Of course, many people who take these tests in the course of employment are familiar with what answers are expected, and fill in the blanks accordingly. Those who want a job aren’t likely to tell a prospective employer that they’re messy, uncomfortable around people, and easily stressed out. Yet, human resources offices around the country continue to rely on personality tests in order to help inform their hiring decisions.
A well-known coffee shop is one such employer. Their online application process includes a personality test. If you fail the test, your application will not be processed and your name won’t make it to the list of potential hires. I tested their system by filling out two applications with the information of real people. I answered one personality test truthfully, and one as I imagined a “perfect employee” might answer. The fictional “perfect employee” made the list. I did not.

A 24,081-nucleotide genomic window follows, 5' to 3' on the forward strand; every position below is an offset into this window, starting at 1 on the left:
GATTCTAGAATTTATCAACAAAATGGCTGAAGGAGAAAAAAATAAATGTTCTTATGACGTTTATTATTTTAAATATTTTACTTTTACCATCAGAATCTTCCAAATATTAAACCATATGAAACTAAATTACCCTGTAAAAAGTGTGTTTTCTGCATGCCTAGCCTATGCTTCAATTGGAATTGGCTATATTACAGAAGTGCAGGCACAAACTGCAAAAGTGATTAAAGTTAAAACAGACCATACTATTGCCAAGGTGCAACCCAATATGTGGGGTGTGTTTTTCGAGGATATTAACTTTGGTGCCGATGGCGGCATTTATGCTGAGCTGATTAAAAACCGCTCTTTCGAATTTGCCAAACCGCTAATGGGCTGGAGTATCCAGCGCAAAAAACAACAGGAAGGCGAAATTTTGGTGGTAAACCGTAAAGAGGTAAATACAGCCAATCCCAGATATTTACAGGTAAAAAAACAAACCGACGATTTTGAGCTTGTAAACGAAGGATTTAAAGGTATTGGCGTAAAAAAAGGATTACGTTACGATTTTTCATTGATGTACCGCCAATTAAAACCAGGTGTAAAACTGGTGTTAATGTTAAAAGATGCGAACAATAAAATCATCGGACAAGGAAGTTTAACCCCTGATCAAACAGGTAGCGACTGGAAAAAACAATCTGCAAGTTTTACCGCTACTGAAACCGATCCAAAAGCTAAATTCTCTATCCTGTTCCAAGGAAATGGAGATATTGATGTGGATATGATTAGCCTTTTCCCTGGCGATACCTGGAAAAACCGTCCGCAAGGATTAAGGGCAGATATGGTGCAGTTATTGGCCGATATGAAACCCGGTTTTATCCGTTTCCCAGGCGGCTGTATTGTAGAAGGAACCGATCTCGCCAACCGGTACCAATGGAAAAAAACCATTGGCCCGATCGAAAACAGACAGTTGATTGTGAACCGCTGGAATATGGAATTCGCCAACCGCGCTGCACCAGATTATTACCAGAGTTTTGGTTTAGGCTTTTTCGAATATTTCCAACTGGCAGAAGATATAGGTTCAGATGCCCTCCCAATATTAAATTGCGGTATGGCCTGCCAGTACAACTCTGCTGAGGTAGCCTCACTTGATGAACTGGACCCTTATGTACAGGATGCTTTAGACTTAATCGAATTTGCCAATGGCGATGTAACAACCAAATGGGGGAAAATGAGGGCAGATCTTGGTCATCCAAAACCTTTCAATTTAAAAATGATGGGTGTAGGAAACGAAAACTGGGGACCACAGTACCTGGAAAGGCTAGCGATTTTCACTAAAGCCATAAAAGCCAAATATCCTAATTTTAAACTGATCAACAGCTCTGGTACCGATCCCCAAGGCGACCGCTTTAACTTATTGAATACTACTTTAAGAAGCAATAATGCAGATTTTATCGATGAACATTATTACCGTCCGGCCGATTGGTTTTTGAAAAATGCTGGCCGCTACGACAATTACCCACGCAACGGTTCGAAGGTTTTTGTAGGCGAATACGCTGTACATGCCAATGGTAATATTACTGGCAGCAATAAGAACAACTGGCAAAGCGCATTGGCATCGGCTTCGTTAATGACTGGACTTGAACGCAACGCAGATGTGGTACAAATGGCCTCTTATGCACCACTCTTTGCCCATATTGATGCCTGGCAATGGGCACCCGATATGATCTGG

Real Life Judgments vs. Test Scores
I believe that Washington University’s study would be more accurate if they simply asked writers to rate themselves on the Big Five scale of Openness, Conscientiousness, Extroversion, Agreeableness, and Neuroticism. The saying “no one knows you better than you know yourself” tends to apply when the people in question are generally rational and lucid. I know, for instance, that while I don’t mind talking to a lot of people at a party, I likely wouldn’t accept the invitation in the first place. I also know that while I procrastinate over chores, I’m one of the first people my friends call in an emergency.
The Big Five test I took for the University pegged me as being more neurotic than 63.3% of others, more open to experience than 82.3%, and more extroverted than 63.6% of others. According to the test, 82.7% of other people are more conscientious than I am, and 74.3% are more agreeable.